What limits the number of quick punches a boxer is able to throw in a combo (eg. a 1-2-1-2... or 1-2-3-2... combo)? Is it related to breathing and cardiovascular ability, muscular strength, weight or something else?

I'm not necessarily referring to a combat situation, where other factors (the opponent for example) will have an influence. Even while punching a bag or pads, or even shadowboxing, some people seem comfortable throwing 15-20 punch combos, while others struggle with more than 4.

EDIT : (1) The punches in question are full-effort, with proper form, how they would (should?) be in an actual fight.

(2) '15-20 punch combos' may be misleading, I actually mean a string of combos without 're-setting'. A simple example being 1-2-1-2-1-2-1-2-1-2-1-2-1-2-1-2-1-2-1-2, (1-jab, 2-cross) which is the ending of this workout.

While experience, conditioning, practice etc. will surely play a role, that is not what I'm looking for here; I'm trying to understand what specific body factors make one stop (and therefore, need to be worked upon).

Background: Boxing novice, no real-life combat experience, not overweight, distance-runner.

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    I'm really not sure what you're talking about here. There are no such things as 15 to 20 punch combinations. Combinations are typically at most 3 strikes. Maybe 4 or 5 strikes. But never 15 to 20 strikes. Combinations are different. You can chain combinations together, of course. Like you could do combination A, then B, then back to A, repeat. If you're just talking about hitting the bag continuously and fatiguing before you get to the 5th strike, that's something else. Please clarify. Jun 18, 2018 at 22:26
  • @SteveWeigand - thanks for your comments, I was using the incorrect terminology. Have edited the question to reflect this. Jun 19, 2018 at 5:16
  • @SteveWeigand - This is another example of such usage. I recognize that it's not accurate, posting the link just to clarify what I'm asking about. Jun 23, 2018 at 14:40

1 Answer 1


Even someone with very basic ability should be able to alternate left and right punch punches indefinitely at some speed and intensity level, and they could trivially add some variety and footwork and call it a combination. Still, if you're just bouncing off the target rather than slamming into it, it doesn't mean much. What varies considerably though is the speed and intensity the proponent can manage; factors affecting that include balance, stance, footwork, hip and shoulder rotation, and - generally - the punching technique itself.

At one extreme, if your back foot points out too much to the side, you're very side on, and your feet are almost on a line to the target, you'll find it hard to throw a decent cross and will tend to lose balance, and if you throw weight behind your jab it will tend to lunge into the target and be slow and clumsy to recover from. After a few "effort-full" punches you'll feel like you need time to "reset" and recover your position. Even someone who's quite successful and superficially looks formidable may exhibit this type of problem - e.g. here's a youtube video where the back foot doesn't rotate well and the back leg isn't adding much power to the hit - consequently the back hand isn't driven through the target powerfully (see "power shots" from 3:12): rather, it's thrown with an expectation that it won't move the bag and pulled short without the back hip ever rotating to the front.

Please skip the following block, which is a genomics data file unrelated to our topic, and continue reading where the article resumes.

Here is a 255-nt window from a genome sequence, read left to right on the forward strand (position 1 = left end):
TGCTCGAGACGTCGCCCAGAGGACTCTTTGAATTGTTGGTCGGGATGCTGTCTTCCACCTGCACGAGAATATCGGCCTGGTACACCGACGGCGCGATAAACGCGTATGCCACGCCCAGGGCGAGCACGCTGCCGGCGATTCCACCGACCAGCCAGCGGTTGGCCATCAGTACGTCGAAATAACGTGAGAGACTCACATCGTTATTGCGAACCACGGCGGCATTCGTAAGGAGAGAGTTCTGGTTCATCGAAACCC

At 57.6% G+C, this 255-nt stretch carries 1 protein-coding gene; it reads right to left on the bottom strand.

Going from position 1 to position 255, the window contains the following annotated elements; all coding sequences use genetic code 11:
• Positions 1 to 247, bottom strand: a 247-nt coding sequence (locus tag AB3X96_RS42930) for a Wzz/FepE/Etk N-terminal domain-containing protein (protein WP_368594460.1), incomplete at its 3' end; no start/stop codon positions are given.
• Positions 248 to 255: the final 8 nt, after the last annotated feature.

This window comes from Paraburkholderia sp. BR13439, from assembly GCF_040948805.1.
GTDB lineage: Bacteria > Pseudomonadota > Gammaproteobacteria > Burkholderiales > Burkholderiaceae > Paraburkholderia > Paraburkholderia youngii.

That contrasts with a good stance where your body and back foot are rotated perhaps 45 degrees from a line to your target, and when you go to cross there's plenty of room for your hips to turn (your back knee should rotate downwards and forwards rather than staying pointing out sideways), so the shoulders can square up during the cross. If your stance is just the right width and depth and you're turning the right way at the right time, you'll find it possible to use both hands and throw hard and fast combinations. He's not doing much, but look carefully at the direction faced by Tyson's shoulders, hips, knees and feet as he just moves around the bag in this youtube clip. He's balanced and ready to mix it up with both hands with real power.

With good technique, you can develop a feel for how your movement will be resisted by the target so you can factor that in to keep balanced and well positioned at the end of each individual technique, which allows you to chain them freely.

  • Thank you! I have edited the question to clarify that I mean full effort punches with good form. Your pointers on stance are helpful, thanks. But coming back to the question, how does this stance mistake (incorrect angle) lead to fatigue? Is it that arms get overworked because of inadequate support from hips and legs? Jun 19, 2018 at 5:23
  • @user153812 It's not about fatigue so much as being off-balance and rotated out of position (so the bag's more to your side / closer to the a line through your hips rather than perpendicular), making it hard to turn back into another good punch - if your form is poor you'll have to make increasingly awkward or weak moves as your "combo" progresses.
    – Tony D
    Jun 20, 2018 at 12:26
  • On the other hand, if you're rotating well and your arms are striking out in front of the hips (i.e. perpendicular to a line through the hips, rather than in line with the hips and out to one side of you) then the resistance of the target naturally consumes power from the hip rotation and it's easy and natural to reverse the hip rotation and throw another punch.
    – Tony D
    Jun 20, 2018 at 12:26

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